Thursday, 26 January 2012

Incoherent Oscar: Two Days Later Reactions (Five Vaguely Vexing Issues)

So….Oscars. Curiously, enough I had not planned on posting an official reactionary post to the Academy Award nominations announced on Tuesday morning. I’d just planned to take a few days, and return with some discussion on where the race is headed. But, then, that’d make my somewhat truncated Oscar coverage even more truncated and a few things have occurred in the past few days that have, unfortunately, increased by ire at the state of the race, not only specifically in regards to actual nominations but the way in which they’re being regarded. So, the thinnest layer of dust settles on the nominations I offer my thoughts – some on the nominees, and some on people’s reactions to them
Five issues that give me pause.

The Importance of the Screen Actors’ Guild
Prognostics were surprised by a number of notable omissions, among them the exclusion of Albert Brooks, Shailene Woodley and Michael Fassbender. Always happy to be “in” on the game, even if retrospectively, the common narrative now is that one should never underestimate the Screen Actors’ Guild because Brooks, Woodley and Fassbender were absent there, as well. Precursors play their part, each of them in their own way – and certainly there is some significance to extrapolate since the actors are a part of the AMPAS. But, there’s something along the lines of overreaching when the running thread is SAG is indelibly important when it’s the same SAG which nominated Tilda Swinton, Leonardo DiCaprio, Armie Hammer – all performances which went unnoticed by the Academy. In short, it’s a two-way street, precursors – like the SAG – can be accurate, and they can be inaccurate.

Only Late Releases are Remembered (a fallacy)
A mere glance over the list of nominated films, particularly the slate of nine best picture nominees elucidates the silliness of such a claim. Is it a point that could be made about previous Oscar nominations’ line-up before, perhaps….but we’re talking about the presence, so let’s ahead. War Horse and Extremely Loud and Incredibly Close - the two December released to be nominated for Best Picture. We’ve got The Tree of Life and Midnight in Paris released in May, The Help released in August, Moneyball released in September, The Artist released in October, The Descendants and Hugo both released in November. Bridesmaids and Beginners are two films up for acting prizes, released in May and June. So, yes, only late released are remembered.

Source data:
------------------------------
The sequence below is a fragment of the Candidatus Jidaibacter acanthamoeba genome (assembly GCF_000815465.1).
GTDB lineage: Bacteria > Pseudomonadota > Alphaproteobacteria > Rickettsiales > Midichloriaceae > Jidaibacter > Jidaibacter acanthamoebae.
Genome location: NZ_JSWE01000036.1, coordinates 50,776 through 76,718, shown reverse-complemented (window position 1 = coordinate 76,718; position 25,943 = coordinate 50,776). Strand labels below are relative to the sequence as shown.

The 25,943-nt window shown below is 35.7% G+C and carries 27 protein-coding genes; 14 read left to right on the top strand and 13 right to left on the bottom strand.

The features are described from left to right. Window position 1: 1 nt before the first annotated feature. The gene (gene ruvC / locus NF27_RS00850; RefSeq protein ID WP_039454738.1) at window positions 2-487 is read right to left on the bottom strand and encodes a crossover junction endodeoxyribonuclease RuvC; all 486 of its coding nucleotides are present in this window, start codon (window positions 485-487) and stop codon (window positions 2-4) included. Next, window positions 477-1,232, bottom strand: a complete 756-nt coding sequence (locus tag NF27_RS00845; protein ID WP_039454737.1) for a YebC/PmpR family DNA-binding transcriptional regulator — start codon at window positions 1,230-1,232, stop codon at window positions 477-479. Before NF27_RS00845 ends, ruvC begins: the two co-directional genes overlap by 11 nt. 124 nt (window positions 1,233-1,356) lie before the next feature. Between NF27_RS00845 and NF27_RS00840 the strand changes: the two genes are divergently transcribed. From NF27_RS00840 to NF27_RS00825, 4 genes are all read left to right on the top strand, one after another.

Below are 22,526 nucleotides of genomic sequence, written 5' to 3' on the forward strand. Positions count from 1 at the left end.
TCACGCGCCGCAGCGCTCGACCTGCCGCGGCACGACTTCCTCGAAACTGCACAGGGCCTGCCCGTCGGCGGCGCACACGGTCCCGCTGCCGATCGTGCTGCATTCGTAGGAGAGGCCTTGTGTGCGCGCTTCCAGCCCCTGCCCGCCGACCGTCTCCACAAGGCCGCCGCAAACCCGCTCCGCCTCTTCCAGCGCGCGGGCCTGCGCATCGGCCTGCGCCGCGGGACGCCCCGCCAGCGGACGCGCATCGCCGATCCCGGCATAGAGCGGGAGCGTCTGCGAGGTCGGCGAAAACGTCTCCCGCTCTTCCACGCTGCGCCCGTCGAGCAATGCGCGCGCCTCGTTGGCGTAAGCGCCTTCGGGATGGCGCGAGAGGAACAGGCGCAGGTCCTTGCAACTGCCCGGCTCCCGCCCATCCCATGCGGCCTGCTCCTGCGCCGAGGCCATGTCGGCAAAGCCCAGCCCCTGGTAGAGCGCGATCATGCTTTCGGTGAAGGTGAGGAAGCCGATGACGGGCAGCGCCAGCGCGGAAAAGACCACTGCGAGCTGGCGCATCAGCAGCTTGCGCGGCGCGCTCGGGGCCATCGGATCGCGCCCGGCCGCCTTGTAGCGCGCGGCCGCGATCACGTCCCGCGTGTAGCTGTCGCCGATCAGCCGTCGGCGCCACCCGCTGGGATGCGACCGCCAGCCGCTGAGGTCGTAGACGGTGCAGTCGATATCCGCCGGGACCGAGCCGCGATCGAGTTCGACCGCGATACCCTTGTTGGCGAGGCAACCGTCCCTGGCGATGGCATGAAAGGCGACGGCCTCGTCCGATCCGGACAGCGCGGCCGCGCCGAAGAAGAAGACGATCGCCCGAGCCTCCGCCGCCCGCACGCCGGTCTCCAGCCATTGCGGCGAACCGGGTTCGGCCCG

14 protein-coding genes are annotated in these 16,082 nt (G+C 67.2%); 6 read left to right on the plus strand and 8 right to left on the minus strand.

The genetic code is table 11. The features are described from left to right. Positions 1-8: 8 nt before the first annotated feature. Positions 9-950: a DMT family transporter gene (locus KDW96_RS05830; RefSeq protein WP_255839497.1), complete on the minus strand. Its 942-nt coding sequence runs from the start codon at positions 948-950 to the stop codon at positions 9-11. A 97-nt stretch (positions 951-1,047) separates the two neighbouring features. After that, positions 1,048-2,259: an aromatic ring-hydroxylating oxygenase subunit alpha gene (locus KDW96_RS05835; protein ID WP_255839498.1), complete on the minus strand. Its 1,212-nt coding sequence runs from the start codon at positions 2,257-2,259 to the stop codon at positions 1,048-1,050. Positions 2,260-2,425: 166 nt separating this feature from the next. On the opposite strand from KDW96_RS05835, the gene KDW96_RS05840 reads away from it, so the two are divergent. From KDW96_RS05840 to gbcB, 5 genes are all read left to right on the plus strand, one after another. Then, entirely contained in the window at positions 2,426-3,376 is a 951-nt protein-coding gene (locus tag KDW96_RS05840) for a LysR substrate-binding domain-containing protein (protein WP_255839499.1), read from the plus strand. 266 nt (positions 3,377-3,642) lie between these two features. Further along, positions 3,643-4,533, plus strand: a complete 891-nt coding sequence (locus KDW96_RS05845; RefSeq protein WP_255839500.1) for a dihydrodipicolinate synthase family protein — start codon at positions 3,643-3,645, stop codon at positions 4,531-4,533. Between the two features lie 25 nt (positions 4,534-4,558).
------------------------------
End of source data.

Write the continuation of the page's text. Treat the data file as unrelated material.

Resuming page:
What’s more, three films which missed out on key nominations that most seem to be up in arms about (admittedly, not without reason) were released in December - Shame, We Need to Talk About Kevin and Young Adult. So, at least assess both sides of this rather thorny fence. They’re not all f0r late releases, nor are they all against them. Worth noting.

The Atrocities of the Music Branch
Joe Reid presents the issue in a much better written article (here), but I still have to mention what is perhaps the most galling development when it comes to the slate of nominees. I tweeted on Tuesday that the real upset of the nominees’ list was the two original song nominees, and not only because I was hoping for Alan Menken Oscar win. Something needs to be done to revamp the category. The current way of choosing nominees is not working. It’s not working for the potential nominees and it’s not working for the Academy’s rep and really if they’re not going to do it right they might as well just toss out the category, as much as it pains me to admit. Truly, some of my favourite moments of the ceremony came as a result of the category and I shall be sad to see it go, but with the way it is right now…it’s as if it’s already gone.